Canto XVI

English Edition, translated by Henry Wadsworth Longfellow

1   Now was I where was heard the reverberation
2   Of water falling into the next round,
3   Like to that humming which the beehives make,
 
4   When shadows three together started forth,
5   Running, from out a company that passed
6   Beneath the rain of the sharp martyrdom.
 
7   Towards us came they, and each one cried out:
8   Stop, thou; for by thy garb to us thou seemest
9   To be some one of our depraved city.
 
10   Ah me ! what wounds I saw upon their limbs,
11   Recent and ancient by the flames burnt in!
12   It pains me still but to remember it.
 
13   Unto their cries my teacher paused attentive;
14   He turned his face towards me, and Now wait,
15   He said; to these we should be courteous.
 
16   And if it were not for the fire that darts
17   The nature of this region, I should say
18   That haste were more becoming thee than them.
 
19   As soon as we stood still, they recommenced
20   The old refrain, and when they overtook us,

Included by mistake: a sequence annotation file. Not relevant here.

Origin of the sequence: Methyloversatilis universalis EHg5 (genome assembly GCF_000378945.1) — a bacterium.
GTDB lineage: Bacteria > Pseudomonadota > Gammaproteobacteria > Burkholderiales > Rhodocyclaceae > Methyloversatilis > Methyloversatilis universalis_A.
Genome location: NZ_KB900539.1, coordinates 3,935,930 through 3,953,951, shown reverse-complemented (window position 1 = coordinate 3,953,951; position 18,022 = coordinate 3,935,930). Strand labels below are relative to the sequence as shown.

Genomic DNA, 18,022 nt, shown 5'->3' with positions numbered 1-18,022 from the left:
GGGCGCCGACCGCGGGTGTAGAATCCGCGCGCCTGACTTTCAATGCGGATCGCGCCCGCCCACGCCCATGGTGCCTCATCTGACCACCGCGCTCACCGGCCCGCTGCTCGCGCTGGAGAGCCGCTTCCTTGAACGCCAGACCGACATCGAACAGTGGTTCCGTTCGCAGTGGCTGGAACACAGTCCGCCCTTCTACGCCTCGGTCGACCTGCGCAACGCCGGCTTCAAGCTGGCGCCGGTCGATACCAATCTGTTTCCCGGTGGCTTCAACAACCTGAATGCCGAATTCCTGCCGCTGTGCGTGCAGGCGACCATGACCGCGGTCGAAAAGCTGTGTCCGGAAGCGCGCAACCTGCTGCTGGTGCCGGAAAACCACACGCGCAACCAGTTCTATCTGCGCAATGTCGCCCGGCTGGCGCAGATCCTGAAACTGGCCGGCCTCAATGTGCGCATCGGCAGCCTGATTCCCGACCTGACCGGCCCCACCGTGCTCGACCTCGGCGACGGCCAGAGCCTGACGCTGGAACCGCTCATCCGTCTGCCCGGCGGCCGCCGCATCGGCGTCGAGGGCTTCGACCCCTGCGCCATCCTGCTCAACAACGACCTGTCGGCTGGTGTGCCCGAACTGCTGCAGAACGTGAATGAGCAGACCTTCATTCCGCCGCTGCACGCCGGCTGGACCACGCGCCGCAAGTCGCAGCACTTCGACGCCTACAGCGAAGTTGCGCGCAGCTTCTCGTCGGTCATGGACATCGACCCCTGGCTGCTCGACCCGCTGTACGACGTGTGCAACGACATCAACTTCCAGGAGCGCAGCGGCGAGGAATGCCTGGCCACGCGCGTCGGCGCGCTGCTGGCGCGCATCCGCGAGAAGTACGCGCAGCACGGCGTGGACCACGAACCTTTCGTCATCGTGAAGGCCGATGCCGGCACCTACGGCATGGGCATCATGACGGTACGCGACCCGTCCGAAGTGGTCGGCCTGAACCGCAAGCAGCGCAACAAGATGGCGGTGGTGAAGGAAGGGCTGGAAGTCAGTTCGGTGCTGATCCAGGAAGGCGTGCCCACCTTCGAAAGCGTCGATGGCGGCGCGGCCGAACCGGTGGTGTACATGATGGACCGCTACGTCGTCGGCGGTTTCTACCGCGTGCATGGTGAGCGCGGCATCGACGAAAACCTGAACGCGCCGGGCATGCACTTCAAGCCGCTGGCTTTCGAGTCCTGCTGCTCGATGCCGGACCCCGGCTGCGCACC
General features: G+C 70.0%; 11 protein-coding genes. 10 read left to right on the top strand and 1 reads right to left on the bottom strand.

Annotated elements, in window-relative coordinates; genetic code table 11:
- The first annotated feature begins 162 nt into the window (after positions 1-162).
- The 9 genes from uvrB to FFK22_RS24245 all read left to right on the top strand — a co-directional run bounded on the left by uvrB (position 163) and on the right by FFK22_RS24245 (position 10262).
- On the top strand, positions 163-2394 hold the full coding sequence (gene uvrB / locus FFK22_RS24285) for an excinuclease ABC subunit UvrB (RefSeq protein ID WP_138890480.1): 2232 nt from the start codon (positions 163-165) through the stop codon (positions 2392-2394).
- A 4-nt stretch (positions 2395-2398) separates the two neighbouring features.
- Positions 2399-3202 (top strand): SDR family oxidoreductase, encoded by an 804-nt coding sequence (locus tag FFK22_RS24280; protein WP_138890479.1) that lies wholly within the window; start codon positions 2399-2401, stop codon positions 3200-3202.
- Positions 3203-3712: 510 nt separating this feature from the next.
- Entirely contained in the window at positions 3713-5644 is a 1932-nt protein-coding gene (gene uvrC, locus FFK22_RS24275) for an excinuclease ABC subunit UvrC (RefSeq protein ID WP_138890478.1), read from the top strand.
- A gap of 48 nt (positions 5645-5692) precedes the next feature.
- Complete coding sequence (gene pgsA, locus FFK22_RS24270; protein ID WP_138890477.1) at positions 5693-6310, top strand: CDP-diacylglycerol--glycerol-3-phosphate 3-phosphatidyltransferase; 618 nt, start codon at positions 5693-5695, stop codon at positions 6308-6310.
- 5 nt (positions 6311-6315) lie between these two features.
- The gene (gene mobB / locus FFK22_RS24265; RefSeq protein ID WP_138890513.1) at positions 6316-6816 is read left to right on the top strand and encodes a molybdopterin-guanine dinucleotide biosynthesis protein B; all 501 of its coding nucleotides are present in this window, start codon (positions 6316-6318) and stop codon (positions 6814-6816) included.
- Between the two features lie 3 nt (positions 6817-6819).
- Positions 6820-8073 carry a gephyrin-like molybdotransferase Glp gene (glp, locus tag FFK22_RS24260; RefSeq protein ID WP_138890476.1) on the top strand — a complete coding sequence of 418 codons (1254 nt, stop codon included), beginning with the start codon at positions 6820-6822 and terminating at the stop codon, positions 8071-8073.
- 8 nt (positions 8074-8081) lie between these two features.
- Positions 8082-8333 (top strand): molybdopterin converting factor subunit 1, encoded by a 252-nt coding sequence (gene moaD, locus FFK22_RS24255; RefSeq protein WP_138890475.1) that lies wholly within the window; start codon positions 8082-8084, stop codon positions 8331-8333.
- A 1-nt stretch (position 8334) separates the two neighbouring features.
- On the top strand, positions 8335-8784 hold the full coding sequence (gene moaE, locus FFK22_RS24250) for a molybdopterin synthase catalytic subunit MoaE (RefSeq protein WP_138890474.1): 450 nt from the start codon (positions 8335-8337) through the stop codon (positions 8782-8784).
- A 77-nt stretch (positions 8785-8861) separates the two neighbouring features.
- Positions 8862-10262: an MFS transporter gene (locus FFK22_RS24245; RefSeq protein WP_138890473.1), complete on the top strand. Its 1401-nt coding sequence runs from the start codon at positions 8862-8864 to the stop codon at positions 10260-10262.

21   Formed of themselves a wheel, all three of them.
 
22   As champions stripped and oiled are wont to do,
23   Watching for their advantage and their hold,
24   Before they come to blows and thrusts between them,
 
25   Thus, wheeling round, did every one his visage
26   Direct to me, so that in opposite wise
27   His neck and feet continual journey made.
 
28   And,If the misery of this soft place
29   Bring in disdain ourselves and our entreaties,
30   Began one, and our aspect black and blistered.
 
31   Let the renown of us thy mind incline
32   To tell us who thou art, who thus securely
33   Thy living feet dost move along through Hell.
 
34   He in whose footprints thou dost see me treading,
35   Naked and skinless though he now may go,
36   Was of a greater rank than thou dost think;
 
37   He was the grandson of the good Gualdrada;
38   His name was Guidoguerra, and in life
39   Much did he with his wisdom and his sword.
 
40   The other, who close by me treads the sand,
41   Tegghiaio Aldobrandi is, whose fame
42   Above there in the world should welcome be.
 
43   And I, who with them on the cross am placed,
44   Jacopo Rusticucci was; and truly